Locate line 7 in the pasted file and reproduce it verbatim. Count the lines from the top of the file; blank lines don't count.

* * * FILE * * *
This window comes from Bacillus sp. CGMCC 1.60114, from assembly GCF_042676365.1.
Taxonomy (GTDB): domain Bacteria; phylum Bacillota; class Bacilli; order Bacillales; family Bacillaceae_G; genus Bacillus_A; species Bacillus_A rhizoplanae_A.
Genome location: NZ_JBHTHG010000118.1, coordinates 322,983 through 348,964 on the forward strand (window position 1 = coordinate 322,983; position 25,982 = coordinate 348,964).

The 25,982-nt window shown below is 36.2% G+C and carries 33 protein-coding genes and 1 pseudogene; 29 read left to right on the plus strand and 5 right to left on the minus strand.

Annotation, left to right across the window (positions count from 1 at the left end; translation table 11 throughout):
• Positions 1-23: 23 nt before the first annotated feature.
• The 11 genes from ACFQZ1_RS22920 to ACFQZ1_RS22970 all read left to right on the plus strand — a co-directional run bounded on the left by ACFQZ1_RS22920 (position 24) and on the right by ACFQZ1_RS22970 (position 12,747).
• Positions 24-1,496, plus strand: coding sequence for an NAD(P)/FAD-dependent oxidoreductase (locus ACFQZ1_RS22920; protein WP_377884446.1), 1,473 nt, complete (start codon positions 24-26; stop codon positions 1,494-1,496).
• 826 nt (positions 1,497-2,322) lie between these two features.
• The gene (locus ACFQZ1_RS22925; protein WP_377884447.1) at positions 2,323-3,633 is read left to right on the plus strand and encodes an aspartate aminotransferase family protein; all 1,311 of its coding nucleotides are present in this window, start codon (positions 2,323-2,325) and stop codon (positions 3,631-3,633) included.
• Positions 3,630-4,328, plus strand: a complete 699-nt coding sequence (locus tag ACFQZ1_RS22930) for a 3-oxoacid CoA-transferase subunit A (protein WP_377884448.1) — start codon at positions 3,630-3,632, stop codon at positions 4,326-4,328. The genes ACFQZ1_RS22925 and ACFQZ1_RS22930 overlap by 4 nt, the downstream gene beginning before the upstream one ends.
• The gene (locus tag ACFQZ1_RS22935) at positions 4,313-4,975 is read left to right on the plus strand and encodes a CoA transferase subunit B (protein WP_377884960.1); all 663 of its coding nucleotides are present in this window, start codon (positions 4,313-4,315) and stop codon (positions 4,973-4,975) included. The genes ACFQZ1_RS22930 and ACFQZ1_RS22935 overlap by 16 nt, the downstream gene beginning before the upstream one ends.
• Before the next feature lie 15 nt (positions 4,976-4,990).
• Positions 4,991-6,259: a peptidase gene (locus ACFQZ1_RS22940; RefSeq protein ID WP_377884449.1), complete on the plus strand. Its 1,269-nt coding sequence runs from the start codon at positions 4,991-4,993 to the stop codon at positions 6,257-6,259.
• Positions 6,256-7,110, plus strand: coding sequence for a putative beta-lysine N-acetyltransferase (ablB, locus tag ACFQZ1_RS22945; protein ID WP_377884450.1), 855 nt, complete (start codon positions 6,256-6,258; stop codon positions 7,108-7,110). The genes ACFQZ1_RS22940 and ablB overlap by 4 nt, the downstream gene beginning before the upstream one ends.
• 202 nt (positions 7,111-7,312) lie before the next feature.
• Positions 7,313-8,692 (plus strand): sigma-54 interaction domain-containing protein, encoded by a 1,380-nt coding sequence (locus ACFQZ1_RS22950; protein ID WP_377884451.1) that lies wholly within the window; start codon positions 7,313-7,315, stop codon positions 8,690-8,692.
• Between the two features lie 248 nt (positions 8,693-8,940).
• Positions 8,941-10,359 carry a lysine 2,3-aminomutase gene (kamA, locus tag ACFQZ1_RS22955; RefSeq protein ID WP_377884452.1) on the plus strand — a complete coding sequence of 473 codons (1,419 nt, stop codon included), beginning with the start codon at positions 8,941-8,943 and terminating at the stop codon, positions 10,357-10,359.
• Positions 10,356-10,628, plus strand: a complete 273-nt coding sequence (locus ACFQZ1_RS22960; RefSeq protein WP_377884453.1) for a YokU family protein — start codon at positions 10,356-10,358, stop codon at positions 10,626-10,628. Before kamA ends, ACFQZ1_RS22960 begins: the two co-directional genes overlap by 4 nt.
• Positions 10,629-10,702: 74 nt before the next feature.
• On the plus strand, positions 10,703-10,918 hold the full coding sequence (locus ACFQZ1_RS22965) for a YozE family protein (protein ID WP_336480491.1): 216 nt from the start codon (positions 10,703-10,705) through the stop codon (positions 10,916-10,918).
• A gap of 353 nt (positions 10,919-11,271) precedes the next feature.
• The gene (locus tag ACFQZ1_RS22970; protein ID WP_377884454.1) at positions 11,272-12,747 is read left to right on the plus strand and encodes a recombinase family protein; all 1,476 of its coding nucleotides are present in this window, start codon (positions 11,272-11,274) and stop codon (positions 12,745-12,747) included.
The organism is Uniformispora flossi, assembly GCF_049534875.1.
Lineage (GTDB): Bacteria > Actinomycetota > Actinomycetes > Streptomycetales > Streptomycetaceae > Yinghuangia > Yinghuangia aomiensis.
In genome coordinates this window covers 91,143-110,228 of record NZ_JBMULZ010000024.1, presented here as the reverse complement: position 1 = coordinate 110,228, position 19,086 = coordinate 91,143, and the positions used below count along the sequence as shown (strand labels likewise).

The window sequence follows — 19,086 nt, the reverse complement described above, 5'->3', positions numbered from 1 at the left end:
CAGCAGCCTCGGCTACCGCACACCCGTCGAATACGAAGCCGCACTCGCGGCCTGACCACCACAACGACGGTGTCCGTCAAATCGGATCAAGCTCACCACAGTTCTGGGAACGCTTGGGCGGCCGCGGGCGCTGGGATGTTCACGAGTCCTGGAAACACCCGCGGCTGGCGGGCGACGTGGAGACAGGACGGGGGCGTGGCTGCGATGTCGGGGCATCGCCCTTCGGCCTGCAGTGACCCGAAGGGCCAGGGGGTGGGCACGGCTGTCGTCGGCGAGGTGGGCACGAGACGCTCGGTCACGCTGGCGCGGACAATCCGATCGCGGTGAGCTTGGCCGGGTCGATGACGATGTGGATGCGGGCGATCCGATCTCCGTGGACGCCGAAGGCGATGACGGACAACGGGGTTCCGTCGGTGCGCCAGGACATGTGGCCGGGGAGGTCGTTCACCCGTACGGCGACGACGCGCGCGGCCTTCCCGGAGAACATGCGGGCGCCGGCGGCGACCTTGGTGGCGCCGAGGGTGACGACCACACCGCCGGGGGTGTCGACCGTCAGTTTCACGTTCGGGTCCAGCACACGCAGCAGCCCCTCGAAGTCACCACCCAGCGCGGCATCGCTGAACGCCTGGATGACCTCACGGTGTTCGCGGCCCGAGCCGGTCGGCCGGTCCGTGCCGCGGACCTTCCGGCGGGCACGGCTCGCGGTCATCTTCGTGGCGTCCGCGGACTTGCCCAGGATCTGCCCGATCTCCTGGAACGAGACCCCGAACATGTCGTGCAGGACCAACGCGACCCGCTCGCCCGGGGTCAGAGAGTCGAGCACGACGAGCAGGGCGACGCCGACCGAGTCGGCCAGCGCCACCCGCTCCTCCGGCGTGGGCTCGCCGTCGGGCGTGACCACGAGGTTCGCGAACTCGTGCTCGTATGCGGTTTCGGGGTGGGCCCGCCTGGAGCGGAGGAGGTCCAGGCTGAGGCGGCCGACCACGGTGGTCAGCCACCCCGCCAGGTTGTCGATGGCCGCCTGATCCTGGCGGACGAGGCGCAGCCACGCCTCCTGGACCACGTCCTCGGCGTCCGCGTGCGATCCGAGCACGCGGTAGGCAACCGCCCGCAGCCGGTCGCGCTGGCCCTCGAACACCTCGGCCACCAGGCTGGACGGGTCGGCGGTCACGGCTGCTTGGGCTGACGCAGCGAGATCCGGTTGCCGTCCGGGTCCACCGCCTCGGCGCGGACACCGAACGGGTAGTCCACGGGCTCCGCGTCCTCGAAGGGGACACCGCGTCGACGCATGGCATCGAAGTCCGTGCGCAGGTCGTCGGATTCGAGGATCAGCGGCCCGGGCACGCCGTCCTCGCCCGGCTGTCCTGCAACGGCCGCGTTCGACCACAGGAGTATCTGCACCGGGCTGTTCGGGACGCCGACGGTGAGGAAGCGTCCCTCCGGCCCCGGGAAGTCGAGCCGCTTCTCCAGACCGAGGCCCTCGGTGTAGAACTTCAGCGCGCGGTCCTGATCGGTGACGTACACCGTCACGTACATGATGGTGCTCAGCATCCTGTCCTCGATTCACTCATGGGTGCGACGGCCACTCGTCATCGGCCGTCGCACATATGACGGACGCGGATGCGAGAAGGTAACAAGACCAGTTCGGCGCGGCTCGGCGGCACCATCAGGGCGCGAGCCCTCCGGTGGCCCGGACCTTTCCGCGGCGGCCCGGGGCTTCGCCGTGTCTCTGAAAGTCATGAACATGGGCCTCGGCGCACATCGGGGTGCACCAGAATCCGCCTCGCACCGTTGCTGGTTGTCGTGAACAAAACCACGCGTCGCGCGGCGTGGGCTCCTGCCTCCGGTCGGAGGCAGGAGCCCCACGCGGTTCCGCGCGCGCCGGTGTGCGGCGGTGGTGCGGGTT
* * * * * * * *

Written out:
• The 11 genes from ACFQZ1_RS22920 to ACFQZ1_RS22970 all read left to right on the plus strand — a co-directional run bounded on the left by ACFQZ1_RS22920 (position 24) and on the right by ACFQZ1_RS22970 (position 12,747).